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terça-feira, 17 de novembro de 2015

Jonas Mekas’s ‘Walden’ and ‘Lost Lost Lost’: Avant-garde Autobiography

Among his many accomplishments, the avant-garde film champion Jonas Mekas, now 92, pioneered the so-called diary film, based on the idea of documenting one’s life as it unfolds.
Almost from the moment that he arrived in New York in 1949, along with as younger brother, Adolfas (who died in 2011), Mr. Mekas (pronounced MEEK-us) — a 27-year-old Lithuanian displaced person and former student of philosophy — set about recording his new environment in 16 millimeter. In the late 1960s, he began exhibiting chunks of this continuing chronicle in installments called “Diaries, Notes and Sketches.” Two of these, “Walden” (1969) and “Lost Lost Lost” (1976), each running nearly three hours, are now available in fine Blu-ray transfers, along with a number of Mr. Mekas’s shorter films, from Kino Lorber.
Dedicated to the motion picture pioneer Lumière, “Walden” established Mr. Mekas’s reputation as a personal filmmaker nonpareil. Then best known as a columnist for The Village Voice and as its film-department editor (who published my first piece for the paper), Mr. Mekas had made several striking short movies and two stridently anti-militarist features: the poetic drama “Guns of the Trees” (1961) and “The Brig” (1964), a filmed record of the Living Theater’s production of Kenneth H. Brown’s play of the same name. “Walden,” shot with a hand-held camera and characterized by wildly kinetic bursts of imagery, broke new ground; with it, Mr. Mekas freed himself from both conventional film technique and narrative restraint.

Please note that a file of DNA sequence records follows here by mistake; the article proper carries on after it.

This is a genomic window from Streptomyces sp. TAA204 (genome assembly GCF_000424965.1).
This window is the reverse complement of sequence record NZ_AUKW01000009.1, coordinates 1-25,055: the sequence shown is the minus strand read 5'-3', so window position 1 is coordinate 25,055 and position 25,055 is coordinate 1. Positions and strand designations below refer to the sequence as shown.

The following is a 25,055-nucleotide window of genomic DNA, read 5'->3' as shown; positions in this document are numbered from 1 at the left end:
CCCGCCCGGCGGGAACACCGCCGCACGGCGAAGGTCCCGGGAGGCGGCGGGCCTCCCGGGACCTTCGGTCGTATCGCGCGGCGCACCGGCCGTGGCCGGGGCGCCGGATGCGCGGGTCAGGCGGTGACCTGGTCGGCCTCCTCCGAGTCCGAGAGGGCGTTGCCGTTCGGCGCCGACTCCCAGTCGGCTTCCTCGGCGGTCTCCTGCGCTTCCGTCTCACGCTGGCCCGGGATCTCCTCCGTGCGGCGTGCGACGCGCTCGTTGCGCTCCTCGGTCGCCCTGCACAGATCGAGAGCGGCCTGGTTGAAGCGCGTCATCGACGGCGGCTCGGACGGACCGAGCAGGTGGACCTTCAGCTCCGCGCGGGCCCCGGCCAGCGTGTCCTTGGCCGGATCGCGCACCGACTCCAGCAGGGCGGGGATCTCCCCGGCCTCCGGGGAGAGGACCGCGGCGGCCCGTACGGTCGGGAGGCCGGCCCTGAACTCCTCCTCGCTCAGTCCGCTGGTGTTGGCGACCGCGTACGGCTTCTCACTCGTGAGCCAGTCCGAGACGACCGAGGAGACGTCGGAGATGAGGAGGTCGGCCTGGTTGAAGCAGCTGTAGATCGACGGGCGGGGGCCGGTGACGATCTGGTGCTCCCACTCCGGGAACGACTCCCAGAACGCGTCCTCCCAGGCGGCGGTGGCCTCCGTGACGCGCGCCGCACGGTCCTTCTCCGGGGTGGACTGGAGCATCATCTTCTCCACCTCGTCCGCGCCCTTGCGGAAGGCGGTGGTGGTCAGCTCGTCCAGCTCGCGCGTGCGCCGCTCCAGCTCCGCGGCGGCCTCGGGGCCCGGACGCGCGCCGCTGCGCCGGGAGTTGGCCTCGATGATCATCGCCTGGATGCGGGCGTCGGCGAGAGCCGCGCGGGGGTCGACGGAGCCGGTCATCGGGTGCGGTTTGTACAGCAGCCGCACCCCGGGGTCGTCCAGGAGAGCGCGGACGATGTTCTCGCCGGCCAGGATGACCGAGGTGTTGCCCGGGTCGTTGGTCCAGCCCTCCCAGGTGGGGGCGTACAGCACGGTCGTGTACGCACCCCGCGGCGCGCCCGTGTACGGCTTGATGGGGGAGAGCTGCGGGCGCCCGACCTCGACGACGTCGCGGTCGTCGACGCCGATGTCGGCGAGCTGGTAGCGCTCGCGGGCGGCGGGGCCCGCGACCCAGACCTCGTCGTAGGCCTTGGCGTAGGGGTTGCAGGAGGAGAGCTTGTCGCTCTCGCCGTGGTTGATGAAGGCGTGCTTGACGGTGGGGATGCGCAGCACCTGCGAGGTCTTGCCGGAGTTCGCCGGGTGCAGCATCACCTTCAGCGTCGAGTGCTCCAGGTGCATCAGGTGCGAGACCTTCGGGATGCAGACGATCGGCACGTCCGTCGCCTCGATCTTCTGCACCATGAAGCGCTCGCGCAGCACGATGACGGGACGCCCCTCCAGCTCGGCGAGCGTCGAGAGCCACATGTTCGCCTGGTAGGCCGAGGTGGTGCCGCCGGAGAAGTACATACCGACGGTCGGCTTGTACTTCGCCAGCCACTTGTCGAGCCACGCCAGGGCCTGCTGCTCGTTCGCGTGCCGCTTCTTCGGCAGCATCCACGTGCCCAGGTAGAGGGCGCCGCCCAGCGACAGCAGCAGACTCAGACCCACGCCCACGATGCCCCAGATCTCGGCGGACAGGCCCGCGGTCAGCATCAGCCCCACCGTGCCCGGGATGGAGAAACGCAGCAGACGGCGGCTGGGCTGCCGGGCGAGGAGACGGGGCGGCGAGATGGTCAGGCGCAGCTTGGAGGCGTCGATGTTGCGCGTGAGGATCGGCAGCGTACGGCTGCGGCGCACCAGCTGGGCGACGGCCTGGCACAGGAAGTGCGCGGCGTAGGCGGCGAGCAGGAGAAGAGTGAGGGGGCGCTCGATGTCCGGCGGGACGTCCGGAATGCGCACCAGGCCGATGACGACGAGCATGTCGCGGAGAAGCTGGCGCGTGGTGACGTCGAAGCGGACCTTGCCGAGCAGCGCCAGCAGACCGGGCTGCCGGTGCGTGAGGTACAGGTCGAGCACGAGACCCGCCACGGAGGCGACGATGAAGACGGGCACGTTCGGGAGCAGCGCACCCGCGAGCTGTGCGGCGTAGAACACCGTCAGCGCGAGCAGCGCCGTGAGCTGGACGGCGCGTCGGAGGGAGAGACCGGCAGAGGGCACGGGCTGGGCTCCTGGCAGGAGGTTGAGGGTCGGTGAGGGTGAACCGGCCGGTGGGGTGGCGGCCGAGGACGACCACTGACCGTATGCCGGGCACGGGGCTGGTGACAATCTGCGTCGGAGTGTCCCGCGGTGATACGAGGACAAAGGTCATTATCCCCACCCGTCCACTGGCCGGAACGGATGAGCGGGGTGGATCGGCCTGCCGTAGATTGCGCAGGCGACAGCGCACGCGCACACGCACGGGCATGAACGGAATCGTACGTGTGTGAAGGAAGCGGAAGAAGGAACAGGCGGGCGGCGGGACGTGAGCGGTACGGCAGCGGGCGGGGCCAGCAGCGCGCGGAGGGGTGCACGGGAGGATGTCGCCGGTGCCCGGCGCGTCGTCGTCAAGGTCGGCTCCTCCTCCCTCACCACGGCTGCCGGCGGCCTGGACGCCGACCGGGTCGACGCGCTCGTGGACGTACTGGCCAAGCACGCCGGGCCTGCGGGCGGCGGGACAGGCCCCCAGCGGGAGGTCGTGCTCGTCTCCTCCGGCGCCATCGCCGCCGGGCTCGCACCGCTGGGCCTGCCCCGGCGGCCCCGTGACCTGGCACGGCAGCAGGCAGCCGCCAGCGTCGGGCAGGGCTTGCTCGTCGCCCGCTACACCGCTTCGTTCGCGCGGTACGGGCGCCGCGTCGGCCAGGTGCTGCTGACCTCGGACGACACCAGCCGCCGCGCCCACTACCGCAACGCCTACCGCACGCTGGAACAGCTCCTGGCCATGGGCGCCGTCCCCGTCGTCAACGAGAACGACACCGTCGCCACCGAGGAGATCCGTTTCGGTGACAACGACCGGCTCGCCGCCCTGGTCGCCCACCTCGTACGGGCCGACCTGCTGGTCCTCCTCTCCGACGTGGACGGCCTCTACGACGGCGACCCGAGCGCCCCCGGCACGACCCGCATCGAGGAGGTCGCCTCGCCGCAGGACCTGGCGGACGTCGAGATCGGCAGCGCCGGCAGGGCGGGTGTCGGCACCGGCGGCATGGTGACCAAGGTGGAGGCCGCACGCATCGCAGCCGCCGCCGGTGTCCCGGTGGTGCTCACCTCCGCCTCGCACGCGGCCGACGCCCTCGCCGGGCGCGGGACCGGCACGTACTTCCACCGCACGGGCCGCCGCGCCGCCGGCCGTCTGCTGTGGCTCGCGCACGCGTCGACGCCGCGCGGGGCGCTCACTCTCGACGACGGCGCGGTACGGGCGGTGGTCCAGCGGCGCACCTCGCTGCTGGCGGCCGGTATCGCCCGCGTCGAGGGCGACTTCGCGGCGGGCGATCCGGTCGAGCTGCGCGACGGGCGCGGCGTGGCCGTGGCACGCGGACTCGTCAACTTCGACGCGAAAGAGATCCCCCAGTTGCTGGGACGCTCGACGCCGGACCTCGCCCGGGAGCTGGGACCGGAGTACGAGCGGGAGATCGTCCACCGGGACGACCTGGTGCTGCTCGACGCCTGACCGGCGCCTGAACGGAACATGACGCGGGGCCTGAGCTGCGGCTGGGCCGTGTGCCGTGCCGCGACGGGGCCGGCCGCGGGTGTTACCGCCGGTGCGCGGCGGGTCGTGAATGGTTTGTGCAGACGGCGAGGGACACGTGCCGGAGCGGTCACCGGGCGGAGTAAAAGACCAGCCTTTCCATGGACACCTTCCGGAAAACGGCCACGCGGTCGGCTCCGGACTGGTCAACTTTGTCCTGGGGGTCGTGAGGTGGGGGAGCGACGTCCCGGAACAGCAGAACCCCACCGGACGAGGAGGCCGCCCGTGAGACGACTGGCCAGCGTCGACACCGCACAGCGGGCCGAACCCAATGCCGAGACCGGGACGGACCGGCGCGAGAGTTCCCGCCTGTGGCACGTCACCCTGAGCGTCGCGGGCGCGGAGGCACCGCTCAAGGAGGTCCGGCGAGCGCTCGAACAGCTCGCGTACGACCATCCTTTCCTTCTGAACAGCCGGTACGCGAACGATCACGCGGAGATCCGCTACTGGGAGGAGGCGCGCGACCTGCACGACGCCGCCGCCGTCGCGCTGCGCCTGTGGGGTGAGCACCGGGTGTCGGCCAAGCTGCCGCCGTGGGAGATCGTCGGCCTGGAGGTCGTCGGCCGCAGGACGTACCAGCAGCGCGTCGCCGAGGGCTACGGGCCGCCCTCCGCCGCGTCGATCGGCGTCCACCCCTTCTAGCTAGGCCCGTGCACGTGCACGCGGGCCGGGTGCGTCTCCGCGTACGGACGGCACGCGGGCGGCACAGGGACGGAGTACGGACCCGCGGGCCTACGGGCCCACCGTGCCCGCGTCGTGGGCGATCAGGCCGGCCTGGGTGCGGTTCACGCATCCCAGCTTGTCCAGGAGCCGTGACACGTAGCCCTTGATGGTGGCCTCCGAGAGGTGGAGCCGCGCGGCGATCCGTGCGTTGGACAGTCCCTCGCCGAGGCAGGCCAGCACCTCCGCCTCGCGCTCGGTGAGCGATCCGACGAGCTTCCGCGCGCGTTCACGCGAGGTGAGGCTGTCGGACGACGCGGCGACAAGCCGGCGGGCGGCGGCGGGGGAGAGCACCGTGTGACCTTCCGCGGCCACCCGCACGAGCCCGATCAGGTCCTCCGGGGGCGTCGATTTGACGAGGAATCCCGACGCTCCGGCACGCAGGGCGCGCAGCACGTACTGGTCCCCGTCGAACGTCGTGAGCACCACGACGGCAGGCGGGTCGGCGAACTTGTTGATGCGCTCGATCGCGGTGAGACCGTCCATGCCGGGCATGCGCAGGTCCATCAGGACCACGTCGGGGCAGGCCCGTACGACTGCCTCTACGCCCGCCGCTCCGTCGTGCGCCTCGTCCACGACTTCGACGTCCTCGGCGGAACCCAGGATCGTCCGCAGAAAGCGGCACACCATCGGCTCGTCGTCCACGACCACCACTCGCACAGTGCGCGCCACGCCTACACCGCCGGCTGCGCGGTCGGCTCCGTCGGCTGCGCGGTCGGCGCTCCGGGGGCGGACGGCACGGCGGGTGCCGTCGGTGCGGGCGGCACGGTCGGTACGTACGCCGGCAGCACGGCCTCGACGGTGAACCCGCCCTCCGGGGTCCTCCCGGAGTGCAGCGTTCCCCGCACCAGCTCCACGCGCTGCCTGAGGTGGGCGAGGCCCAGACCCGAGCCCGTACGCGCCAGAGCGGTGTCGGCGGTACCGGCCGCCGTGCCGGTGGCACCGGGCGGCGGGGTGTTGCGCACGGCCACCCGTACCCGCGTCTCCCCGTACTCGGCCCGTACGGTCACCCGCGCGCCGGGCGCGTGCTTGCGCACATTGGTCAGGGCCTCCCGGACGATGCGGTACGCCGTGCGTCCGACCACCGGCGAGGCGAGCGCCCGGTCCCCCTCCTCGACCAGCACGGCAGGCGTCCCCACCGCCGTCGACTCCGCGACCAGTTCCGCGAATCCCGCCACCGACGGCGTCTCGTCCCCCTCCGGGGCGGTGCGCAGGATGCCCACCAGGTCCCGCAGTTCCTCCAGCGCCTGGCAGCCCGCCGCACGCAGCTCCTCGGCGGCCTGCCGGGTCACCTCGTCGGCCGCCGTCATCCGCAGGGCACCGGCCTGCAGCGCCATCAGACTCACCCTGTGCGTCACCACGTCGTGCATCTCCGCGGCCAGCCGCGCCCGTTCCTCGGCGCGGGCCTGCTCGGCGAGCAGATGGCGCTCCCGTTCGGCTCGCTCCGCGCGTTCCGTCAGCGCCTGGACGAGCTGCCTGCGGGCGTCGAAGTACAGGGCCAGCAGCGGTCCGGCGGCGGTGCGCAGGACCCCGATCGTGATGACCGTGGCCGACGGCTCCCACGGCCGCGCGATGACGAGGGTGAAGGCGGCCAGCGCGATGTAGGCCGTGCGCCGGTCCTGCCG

Photo
Jonas Mekas in “Lost Lost Lost” (1976). CreditKino Lorber
Although “Walden” takes its title from Thoreau, its spirit may be closer to that of Whitman. Mr. Mekas not only sings the song of himself but also of cinema, annotating his footage with interpolated titles and his heavily accented voice-over: “I make home movies, therefore I live.” His fellow avant-garde filmmakers are also prominent, most notably Stan Brakhage. (Much of the fourth reel documents a trip to the Rocky Mountain cabin that was home to Mr. Brakhage and his young family. Perhaps ironically, the sequence is accompanied by music that sounds lifted from a Hollywood biblical spectacular.)
Although the focus is largely on people, “Walden” has passages of pure cinema that feel like spontaneous jazz riffs. Shooting a day breaking over the Bronx through the window of a moving train, Mr. Mekas orchestrates a percussive jumble, with a great orange sun bouncing over a jittery skyline. At times, he seems like the last Impressionist, in his mix of bucolic and urban subject matter as well as his crazy energy. “Walden” is essentially a welter of fragmentary sensations.
It’s also an offhanded social history. Filming his friends and colleagues, Mr. Mekas documents be-ins and peace marches as well as the first performances of the Velvet Underground and a society wedding in Newport, R.I.; the movie ends with a “bed-in” staged by John Lennon and Yoko Ono in the spring of 1969, only months before the film’s premiere.